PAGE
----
A group of young musicians set up at the entrance to the university library in Mosul, tuned the strings of their violin, oud and guitar and began to play. A not very large crowd gathered and listened quietly to the music from the Nergal Strings group, named after the Babylonian deity that symbolizes the sunrise.
A month after the liberation of Iraq’s second largest city from the rule of Islamic State, most of the city’s refugees have still not found shelter, city infrastructures are in ruins, and at least according to the video clip showing this surrealistic musical performance, it is still possible to smell the smoke and ash left from the burning of the library that held tens of thousands of books.
The book burning was one of the first ritual ceremonies ISIS conducted. The group decided what was permissible to read and could be studied, and what needed to be destroyed. But the students discovered that not everything went up in flames. A few thousand books still survived and over the past few weeks since the liberation, a group of students have been volunteering to restore the library. They are collecting the books and moving them to safer locations, cleaning the library building and trying to prepare it for reopening.
These volunteers even organized a festival named From the Ashes the Book was Born, where they collected donations and recruited more volunteers for the work – and where the concert happened.
Artist Abdul Rahman al-Dulaimi, wearing a baseball cap, white polo shirt and short, styled beard, displayed a series of photographs hung with clothespins on a line, which show the library before and after the fire. He also used his palette to draw on each of the photographs his vision of the rebuilt library.
The determination of Mosul’s young people, who have so far lived under Saddam Hussein, the American occupation and the Iraqi regime that rose after the war, before the conquest by ISIS, may be the only hope for rehabilitating the city – and the entire country. Despite the national pride that Iraqi Prime Minister Haider al-Abadi heaped on the Iraqi army that drove out ISIS, in Mosul, which has a Sunni Muslim majority, they remember quite well not just the abuse and massacres by ISIS, but also the abuse of civilians by the Iraqi army’s soldiers.
These are the same soldiers who fled ISIS when the organization entered the region in June 2014, and the same soldiers and militia members who are now keeping order and providing security in Mosul.
The city’s recent liberation is an important strategic turning point in the war against ISIS. Mosul was a critical source of revenue for the organization, which ruled not just through its reign of terror, but by looting the Iraqi banks, stealing the public’s savings on deposit there, extorting taxes and levying fees on movement, purchases or documents the residents needed. Now it will take billions of dollars to rehabilitate the city, and the freed residents are once again worried that their own government will once again place them at the bottom of its list of priorities.
These citizens know quite well how the security forces operate in Ramadi in the southern Anbar province, a region that was also freed from ISIS, and they are very worried that the model in Ramadi will be copied in Mosul. The lines at the checkpoints between Ramadi and Baghdad take hours, and sometimes even days. People say they cannot get to work because of them, but usually it is just the abuse from the Iraqi soldiers that bothers them. These soldiers act as an occupying army, pushing around women and children and arresting supposed suspects even if there is no excuse whatsoever to do so.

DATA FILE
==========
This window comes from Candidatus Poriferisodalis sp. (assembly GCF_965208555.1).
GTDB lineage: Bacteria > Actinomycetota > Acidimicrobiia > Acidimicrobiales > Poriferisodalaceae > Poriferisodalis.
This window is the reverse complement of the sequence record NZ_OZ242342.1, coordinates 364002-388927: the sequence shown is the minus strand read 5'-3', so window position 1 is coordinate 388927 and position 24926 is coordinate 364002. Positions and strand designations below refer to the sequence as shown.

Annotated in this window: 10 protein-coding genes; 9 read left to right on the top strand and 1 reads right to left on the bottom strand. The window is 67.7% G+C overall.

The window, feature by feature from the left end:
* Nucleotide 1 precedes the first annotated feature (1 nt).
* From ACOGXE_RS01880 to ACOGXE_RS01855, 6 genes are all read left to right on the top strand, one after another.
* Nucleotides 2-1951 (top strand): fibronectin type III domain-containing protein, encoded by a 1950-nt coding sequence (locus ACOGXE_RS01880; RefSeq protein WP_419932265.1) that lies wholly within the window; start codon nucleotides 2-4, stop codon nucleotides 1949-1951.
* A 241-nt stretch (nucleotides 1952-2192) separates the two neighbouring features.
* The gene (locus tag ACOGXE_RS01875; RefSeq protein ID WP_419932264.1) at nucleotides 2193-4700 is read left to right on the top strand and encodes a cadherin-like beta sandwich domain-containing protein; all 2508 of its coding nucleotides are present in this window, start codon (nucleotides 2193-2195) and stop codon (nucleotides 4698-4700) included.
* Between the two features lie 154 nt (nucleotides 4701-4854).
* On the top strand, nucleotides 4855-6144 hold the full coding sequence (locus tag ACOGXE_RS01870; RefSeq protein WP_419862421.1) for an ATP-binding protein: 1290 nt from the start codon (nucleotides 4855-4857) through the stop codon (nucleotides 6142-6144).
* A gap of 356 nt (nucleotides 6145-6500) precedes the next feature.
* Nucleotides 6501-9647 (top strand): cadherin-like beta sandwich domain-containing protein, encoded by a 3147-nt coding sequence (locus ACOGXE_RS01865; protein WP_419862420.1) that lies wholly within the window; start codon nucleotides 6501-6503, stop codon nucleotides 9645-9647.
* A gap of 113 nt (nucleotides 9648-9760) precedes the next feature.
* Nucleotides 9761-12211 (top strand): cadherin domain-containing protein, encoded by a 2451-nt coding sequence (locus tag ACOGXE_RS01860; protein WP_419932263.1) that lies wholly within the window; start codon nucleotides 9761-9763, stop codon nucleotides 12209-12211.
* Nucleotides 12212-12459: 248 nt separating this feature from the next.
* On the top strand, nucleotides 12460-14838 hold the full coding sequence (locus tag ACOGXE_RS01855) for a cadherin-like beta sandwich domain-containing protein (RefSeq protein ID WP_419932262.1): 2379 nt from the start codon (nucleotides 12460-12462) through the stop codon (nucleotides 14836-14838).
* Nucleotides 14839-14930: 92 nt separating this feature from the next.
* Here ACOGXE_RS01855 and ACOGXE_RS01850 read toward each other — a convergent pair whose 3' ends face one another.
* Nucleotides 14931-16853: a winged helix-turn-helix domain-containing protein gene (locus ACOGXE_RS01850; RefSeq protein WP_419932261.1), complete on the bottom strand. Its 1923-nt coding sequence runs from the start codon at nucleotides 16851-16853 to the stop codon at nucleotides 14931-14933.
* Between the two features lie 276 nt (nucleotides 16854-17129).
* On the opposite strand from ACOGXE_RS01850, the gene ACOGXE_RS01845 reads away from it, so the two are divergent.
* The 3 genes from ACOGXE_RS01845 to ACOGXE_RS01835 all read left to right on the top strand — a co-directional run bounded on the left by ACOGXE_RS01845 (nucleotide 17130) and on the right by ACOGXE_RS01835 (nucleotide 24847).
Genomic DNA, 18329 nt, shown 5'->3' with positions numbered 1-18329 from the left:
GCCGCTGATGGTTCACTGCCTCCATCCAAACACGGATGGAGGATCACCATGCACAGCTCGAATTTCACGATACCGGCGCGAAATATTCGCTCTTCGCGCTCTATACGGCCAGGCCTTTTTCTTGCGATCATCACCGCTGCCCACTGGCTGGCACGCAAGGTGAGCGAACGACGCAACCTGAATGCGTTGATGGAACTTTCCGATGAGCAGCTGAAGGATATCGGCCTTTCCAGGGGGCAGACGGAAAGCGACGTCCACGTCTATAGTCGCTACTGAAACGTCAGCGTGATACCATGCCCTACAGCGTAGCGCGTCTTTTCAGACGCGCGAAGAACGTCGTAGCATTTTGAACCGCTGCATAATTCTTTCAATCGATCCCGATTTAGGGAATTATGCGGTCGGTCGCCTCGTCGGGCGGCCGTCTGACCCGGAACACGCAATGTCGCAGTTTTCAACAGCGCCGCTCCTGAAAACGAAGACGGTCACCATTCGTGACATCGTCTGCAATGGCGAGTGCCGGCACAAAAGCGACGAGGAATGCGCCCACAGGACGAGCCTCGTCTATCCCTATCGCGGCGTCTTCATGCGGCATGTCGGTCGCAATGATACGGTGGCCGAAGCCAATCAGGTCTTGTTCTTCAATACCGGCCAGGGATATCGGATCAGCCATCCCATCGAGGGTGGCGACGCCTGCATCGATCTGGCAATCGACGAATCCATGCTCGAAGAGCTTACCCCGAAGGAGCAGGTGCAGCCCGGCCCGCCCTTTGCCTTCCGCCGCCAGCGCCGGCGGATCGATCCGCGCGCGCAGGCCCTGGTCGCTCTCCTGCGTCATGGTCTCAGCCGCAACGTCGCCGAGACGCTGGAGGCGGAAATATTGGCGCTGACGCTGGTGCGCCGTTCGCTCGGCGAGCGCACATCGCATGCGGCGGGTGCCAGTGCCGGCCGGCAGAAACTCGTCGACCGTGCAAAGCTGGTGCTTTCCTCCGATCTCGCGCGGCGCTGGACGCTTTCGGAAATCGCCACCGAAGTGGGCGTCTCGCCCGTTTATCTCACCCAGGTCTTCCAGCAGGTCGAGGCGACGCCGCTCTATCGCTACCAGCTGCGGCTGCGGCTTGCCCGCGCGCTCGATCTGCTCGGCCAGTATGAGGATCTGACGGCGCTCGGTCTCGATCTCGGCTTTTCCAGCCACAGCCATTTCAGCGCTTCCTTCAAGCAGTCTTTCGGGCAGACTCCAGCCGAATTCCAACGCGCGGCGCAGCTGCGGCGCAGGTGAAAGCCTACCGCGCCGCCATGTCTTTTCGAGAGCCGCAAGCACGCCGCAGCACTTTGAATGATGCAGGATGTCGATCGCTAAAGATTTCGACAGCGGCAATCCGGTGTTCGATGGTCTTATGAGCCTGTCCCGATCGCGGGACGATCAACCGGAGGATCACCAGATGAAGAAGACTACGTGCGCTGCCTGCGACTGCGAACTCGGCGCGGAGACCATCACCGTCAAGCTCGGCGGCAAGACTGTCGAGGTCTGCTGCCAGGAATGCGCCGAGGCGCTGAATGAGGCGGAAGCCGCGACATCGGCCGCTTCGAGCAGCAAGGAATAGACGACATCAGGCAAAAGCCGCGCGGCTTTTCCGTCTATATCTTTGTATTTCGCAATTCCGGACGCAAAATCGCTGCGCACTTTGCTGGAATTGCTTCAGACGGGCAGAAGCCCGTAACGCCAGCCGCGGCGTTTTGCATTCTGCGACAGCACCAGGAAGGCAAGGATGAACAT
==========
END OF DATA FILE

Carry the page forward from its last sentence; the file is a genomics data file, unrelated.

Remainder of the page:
Many people choose to leave their cars and pass through the checkpoints on foot, but then they are forced to walk a few kilometers in the Iraqi heat, which can reach 50 degrees Celsius (122 degrees Fahrenheit), until they reach the nearest taxi stand. Many professionals and businessmen have decided to leave Ramadi’s transportation problems and checkpoints and move elsewhere, including the Kurdish region to the north.
One doctor interviewed on an Iraqi news website said he feared the government’s real intent was to empty Ramadi of its Sunni residents and to repopulate it with Shi’ites, which would thin out the local political opposition. Ramadi was the symbol of the Sunni struggle even before ISIS took control.
U.S. President Donald Trump made it clear recently that the United States will no longer be involved with nation-building, a term used by the George W. Bush administration as one of the justifications for the war in Iraq in 2003. The new policy means the United States will drastically cut the civilian aid it provides Iraq, Pakistan and Afghanistan.
At the same time, the U.S. Congress is debating a bill intended to help stabilize the situation in Iraq and Syria, but the real target is Iran. The bill does not relate to Iraqi government or Shi’ite militias operating in its name, it does not mention rebuilding civilian infrastructure and does not even claim to promote Iraqi democracy.
Washington, which is not particularly moved by President Recep Tayyip Erdogan’s destruction of Turkish democracy, cares even less about the state of democracy in Iraq. An Iraqi bill to impose life sentences or astronomic fines of $40,000 on journalists or newspapers that purportedly destabilize the country does not seem to interest the Western media either.
Iraqi citizens are the ones who will have to bear the burden of rebuilding their country, whether it is a library or hospitals. This will be the arena where the new internal war will take place in Iraq, and it may very well turn out to be no less difficult than the war against ISIS.